OLYMPIA – The Washington House of Representatives voted Thursday to concur to Senate amendments to House Bill 1152 by a vote of 60-37. The bill, sponsored by Rep. Marcus Riccelli (D-Spokane), aims to apply the lessons learned from the pandemic and create stronger public health districts that can provide an equal level of service for everyone in the state of Washington no matter where they live. While Senate amendments removed the creation of regional shared service districts and regional health officers that would have improved service throughout the state, the bill will balance public health boards to keep politics out of public health and establish a Public Health Advisory Board to lookback at our COVID response and provide recommendations for improving foundational public health.
“We have seen all too clearly what happens when politics infects public health. Whether it is in Spokane, Yakima, or Pierce County, we need to ensure that our health boards put science, medicine, people, and public health over politics,” said Riccelli. “Everyone everywhere in Washington should be able to rely on a standard level of public health.”
HB 1152 works to eliminate politics from local public health boards by requiring that they are balance elected officials and nonelected people who have a diversity of expertise and lived experience. Adding nonelected experts such as doctors, nurses, public health professionals, consumers, tribal representatives, individuals from historically marginalized and underrepresented communities, and representatives from the business community, will help ensure that public health is put over politics and lead to healthier outcomes across the state.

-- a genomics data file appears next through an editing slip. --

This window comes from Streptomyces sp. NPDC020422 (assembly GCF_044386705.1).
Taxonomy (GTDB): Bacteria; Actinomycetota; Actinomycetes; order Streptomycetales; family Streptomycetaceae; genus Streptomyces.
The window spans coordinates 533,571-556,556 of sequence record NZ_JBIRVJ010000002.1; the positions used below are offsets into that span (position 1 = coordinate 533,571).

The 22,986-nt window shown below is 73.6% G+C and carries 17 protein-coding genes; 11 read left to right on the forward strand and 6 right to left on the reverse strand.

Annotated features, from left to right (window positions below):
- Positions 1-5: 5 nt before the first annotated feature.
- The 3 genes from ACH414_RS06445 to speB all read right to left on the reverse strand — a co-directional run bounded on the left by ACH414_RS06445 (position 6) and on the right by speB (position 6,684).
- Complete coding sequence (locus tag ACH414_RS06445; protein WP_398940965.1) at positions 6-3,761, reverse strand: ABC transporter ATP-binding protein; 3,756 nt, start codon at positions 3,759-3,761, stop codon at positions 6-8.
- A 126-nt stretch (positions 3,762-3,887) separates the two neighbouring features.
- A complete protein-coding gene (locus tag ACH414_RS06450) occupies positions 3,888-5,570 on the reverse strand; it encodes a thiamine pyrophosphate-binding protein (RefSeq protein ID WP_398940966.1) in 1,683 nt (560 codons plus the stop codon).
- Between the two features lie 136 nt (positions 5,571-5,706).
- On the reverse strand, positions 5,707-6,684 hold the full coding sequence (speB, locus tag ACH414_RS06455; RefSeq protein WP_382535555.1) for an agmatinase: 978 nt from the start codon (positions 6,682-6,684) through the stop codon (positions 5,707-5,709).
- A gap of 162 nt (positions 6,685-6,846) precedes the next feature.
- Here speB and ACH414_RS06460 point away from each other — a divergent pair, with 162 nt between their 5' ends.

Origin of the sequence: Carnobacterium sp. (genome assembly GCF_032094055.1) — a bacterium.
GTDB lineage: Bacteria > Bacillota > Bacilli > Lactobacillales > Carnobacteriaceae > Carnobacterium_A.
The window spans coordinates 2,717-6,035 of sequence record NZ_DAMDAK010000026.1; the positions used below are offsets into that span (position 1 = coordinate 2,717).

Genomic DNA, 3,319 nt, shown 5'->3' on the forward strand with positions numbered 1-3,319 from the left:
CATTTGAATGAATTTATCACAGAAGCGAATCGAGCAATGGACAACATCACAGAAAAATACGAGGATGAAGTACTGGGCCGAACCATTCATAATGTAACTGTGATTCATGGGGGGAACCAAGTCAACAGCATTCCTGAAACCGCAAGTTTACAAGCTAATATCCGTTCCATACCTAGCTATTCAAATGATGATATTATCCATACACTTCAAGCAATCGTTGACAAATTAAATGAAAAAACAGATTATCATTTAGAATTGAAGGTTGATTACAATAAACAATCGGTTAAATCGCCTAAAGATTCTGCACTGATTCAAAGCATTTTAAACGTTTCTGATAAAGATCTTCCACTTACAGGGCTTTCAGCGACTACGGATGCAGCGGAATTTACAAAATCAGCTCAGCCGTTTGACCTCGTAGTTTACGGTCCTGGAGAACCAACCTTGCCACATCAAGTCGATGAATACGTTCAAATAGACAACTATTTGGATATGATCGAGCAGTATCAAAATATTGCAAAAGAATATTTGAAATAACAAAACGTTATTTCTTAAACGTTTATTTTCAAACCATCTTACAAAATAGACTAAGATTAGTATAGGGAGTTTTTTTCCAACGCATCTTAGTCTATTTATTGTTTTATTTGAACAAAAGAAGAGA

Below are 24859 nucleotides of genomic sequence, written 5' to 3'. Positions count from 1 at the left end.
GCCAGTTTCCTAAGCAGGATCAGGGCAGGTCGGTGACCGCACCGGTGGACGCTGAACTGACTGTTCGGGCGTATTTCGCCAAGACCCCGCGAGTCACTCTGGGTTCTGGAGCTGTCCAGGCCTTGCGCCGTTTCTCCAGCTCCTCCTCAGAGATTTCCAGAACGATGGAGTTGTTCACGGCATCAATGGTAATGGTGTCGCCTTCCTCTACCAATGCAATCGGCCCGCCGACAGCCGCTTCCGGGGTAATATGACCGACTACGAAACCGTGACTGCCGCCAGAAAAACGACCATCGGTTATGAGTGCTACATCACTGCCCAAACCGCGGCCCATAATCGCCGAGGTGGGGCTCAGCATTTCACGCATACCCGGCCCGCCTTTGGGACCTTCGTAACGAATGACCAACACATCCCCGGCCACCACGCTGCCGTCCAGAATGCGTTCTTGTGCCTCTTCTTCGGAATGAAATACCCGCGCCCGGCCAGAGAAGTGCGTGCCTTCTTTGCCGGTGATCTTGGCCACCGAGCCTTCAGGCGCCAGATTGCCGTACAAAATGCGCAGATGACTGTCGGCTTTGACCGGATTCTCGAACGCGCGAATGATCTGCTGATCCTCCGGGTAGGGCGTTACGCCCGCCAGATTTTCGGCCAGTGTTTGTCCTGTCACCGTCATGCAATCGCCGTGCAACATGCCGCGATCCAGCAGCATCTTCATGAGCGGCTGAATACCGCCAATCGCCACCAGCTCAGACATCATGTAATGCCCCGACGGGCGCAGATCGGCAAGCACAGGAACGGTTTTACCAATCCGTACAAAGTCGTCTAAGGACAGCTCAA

The bill also forms a Public Health Advisory Board to look for ways that the state can create efficiencies and improvements to foundational public health through shared spending. In addition, the Board will be able to look back at our COVID response, help plan for future responses, and make recommendations to improve public health performance.
“Over the past year, we have seen the most dramatic public health event in the past 100 years,” said Riccelli. “We need to use this experience to improve our foundational public health so that we are more prepared for the next pandemic.”
The bill originally passed the House on March 8 with a vote of 56-41 and the Senate on April 11 with a vote of 26-22. It now heads to the Governor’s desk for his signature.